2.50
Hdl Handle:
http://hdl.handle.net/10755/164646
Category:
Abstract
Type:
Presentation
Title:
Depression and Fatigue in Lymphoma Stem Cell Transplant Patients
Author(s):
El-Banna, Majeda; Berger, Ann; Farr, Lynn; Friesth, Barbara; Schreiner, Elizabeth
Author Details:
M. Banna, University of Nebraska Medical Center, Omaha, Nebraska, USA; A. Berger; L. Farr; B. Friesth; E. Schreiner
Abstract:
Oncology nurses are working with an increasing number of stem cell transplant (SCT) patients, yet research regarding symptoms during and after SCT is scarce. Nurses need information regarding symptoms experienced by lymphoma patients who undergo SCT in order to provide quality care. Purpose: Therefore, the purpose of this longitudinal study was to describe patterns of and relationships between depression and fatigue before treatment, during chemotherapy, and in the recovery period in SCT patients. A secondary purpose was to describe the patterns of the dimensions of fatigue (behavioral/severity, sensory, cognitive/mode, and affective/emotional meaning) and their relationships to depression. Theoretical/Scientific Framework: The Piper Integrated Fatigue Model guided this investigation. Methods: A repeated measures descriptive design was used to collect data from 27 Hodgkin’s and non-Hodgkin’s lymphoma patients undergoing SCT at a Midwestern university. Patients mean age was 49 years old (SD = 13.71). Patients completed the Piper Fatigue Scale (PFS) and the Center of Epidemiologic Studies-Depression Scale (CES-D) at baseline, two days before transplantation (day –2), and during the immediate recovery period (day +2, day +7, and day +14). Days are numbered with respect to the transplant day (day zero). The tool’s validity and reliability had been documented in patients with cancer. Data Analysis: Descriptive statistics were obtained and data analyzed using RM-ANOVA and correlations. Findings and Implications: Results showed the highest depression and fatigue (total and all dimensions) were reported at day +7. RM-ANOVA results confirmed that all depression and fatigue scores (total and all dimensions) changed significantly from baseline to day +7. Correlations between depression and fatigue scores (total and all dimensions) varied at different points in time. The highest relationships were reported at Day +2 and ranged (r = 0.622 - 0.952, p<0.05- 0.001). These findings indicate that day +7 is the time when these symptoms were most intense and that they were correlated at all times. Clinical implications are that depression and fatigue peak approximately seven days after SCT and that assessment of these symptoms are important before, during, and after transplant.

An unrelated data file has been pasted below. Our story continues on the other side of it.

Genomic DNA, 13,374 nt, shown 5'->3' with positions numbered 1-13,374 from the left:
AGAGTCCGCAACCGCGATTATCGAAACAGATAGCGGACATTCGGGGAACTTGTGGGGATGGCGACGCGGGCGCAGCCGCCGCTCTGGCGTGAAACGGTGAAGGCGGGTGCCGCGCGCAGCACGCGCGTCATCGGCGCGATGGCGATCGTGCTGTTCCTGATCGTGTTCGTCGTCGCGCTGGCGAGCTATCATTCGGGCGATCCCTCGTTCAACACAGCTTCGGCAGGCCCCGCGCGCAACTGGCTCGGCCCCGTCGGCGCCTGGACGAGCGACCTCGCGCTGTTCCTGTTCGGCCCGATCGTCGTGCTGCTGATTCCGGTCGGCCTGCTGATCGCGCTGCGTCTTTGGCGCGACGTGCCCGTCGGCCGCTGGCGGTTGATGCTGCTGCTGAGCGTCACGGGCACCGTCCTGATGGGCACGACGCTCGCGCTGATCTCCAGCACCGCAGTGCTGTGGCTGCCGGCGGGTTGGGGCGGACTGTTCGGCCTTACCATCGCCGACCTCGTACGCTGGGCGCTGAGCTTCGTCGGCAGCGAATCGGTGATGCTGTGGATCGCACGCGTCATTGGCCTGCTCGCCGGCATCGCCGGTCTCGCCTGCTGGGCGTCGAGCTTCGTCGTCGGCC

Repository Posting Date:
27-Oct-2011
Date of Publication:
27-Oct-2011
Conference Date:
2004
Conference Name:
29th Annual Oncology Nursing Society Congress
Conference Host:
Oncology Nursing Society
Conference Location:
Anaheim, California, USA
Note:
This is an abstract-only submission. If the author has submitted a full-text item based on this abstract, you may find it by browsing the Virginia Henderson Global Nursing e-Repository by author. If author contact information is available in this abstract, please feel free to contact him or her with your queries regarding this submission. Alternatively, please contact the conference host, journal, or publisher (according to the circumstance) for further details regarding this item. If a citation is listed in this record, the item has been published and is available via open-access avenues or a journal/database subscription. Contact your library for assistance in obtaining the as-published article.

Full metadata record

DC FieldValue Language
dc.type.categoryAbstracten_US
dc.typePresentationen_GB
dc.titleDepression and Fatigue in Lymphoma Stem Cell Transplant Patientsen_GB